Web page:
Business Law

What is the “Offense of Obstruction of On-Site Inspection Authorization” as defined in the Law on the Protection of Competition and What are the Criminal Consequences?

The Competition Board, which has various tools to supervise the market in order to create, maintain and sustain a healthy competitive environment, frequently uses on-site inspections. Article 15 of the Law No. 4054 on the Protection of Competition (“Law”) titled “On-Site Inspection” regulates this issue.

The Competition Board’s authority to conduct on-site examinations includes the authority to examine and evaluate in detail the competition-related activities of a particular business or sector in order to identify situations where competition may be prevented, distorted or restricted.

In 2020, significant amendments to the Law expanded the scope of the on-site inspection and allowed for the on-site inspection of all kinds of data and documents of undertakings and/or associations of undertakings kept in electronic media and information systems, and/or the examination of physical copies of such data and documents. When the current practices of the Competition Authority are examined, it is seen that competition violations are increasingly detected through e-mail and Whatsapp correspondence of undertakings. 

When exercising its authority to conduct on-site examinations, the Board exercises this authority in accordance with the provisions of the “Guidelines on the Examination of Digital Data in On-Site Examinations” published by the Competition Authority in 2020. With the June 24, 2020 amendment to the Law, we see that the importance of this issue has increased and the Board’s decisions in this direction and the digital data deleted by the undertakings during the on-site examination resulted in administrative sanctions.

Sanctions of Prevention of On-Site Inspection under the Competition Law

Preventing or obstructing on-site inspection, providing incomplete, false or misleading information or documents, or failing to provide information or documents within the specified period or not at all, are subject to administrative fines under Articles 16 and 17 of the Law.

Pursuant to Article 16 of the Law, the Board may impose an administrative fine of five per thousand (0.5%) of the relevant undertaking’s gross revenues on the undertaking subject to inspection, in the event that the on-site inspection is prevented or made difficult. If this cannot be calculated, an administrative fine may be imposed at the rate of five per thousand (0.5%) of the revenues generated at the end of the fiscal year closest to the date of the decision and to be determined by the Board.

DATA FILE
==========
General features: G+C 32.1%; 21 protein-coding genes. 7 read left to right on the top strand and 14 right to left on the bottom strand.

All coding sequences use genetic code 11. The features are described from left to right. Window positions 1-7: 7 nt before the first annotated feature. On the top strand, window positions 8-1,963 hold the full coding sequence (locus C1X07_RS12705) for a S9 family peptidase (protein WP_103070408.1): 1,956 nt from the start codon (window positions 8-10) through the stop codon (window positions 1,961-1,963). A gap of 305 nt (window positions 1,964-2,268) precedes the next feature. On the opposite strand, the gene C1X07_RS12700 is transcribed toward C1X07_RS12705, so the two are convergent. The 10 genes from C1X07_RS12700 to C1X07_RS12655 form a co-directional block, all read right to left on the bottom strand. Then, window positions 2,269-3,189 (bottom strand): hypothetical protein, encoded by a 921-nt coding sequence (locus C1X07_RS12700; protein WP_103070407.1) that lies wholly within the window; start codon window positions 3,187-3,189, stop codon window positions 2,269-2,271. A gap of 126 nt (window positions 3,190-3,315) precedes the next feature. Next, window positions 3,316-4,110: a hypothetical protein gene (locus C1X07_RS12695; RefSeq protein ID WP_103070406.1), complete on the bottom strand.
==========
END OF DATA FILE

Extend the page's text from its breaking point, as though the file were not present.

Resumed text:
Pursuant to Article 17 of the Law, in addition to the fines set forth in Article 16, the Board may impose an administrative fine at the rate of five per ten thousand of the annual gross revenues of the undertaking at the end of the fiscal year closest to the date of the decision, to be determined by the Board, for each day that the on-site inspection is prevented or made difficult.

In the event that an on-site inspection is prevented or likely to be prevented, an on-site inspection may be conducted with the decision of a criminal judge of peace.

Consequences of the Prevention of On-Site Inspection within the Scope of Recent Board Decisions

Mosas decision dated 21.06.2018 and numbered 18-20/356-176

During the on-site investigation, the internet connection was interrupted twice between 10:30 and 12:30; subsequently, at around 12:30, it was noticed by one of the rapporteurs on duty that the e-mails being examined on (…..)’s computer had been deleted

When the official of the undertaking was asked about the situation, another rapporteur saw that the official was corresponding about the undertaking in an online correspondence group titled “Mosaş” and asked for the official’s phone number; after the official provided the phone number, the correspondence was opened from the official’s work computer and examined.

From the examination of the correspondence, it was seen that the professional personnel conducting the on-site inspection were photographed and shared in the group, and that there were expressions such as “cut the internet so that they cannot enter”, “let’s break the modem”, “delete the e-mails”, whereupon a screenshot of the existing correspondence was taken by the professional personnel in charge.  In parallel to this, the on-site inspection was made difficult and obstructed by power cuts, failure to provide internet connection, removal of the computer cases from the facility and similar actions. Whatsapp correspondence was mentioned and used in the Board decision as proof of the actions of Mosaş officials to prevent the on-site inspection.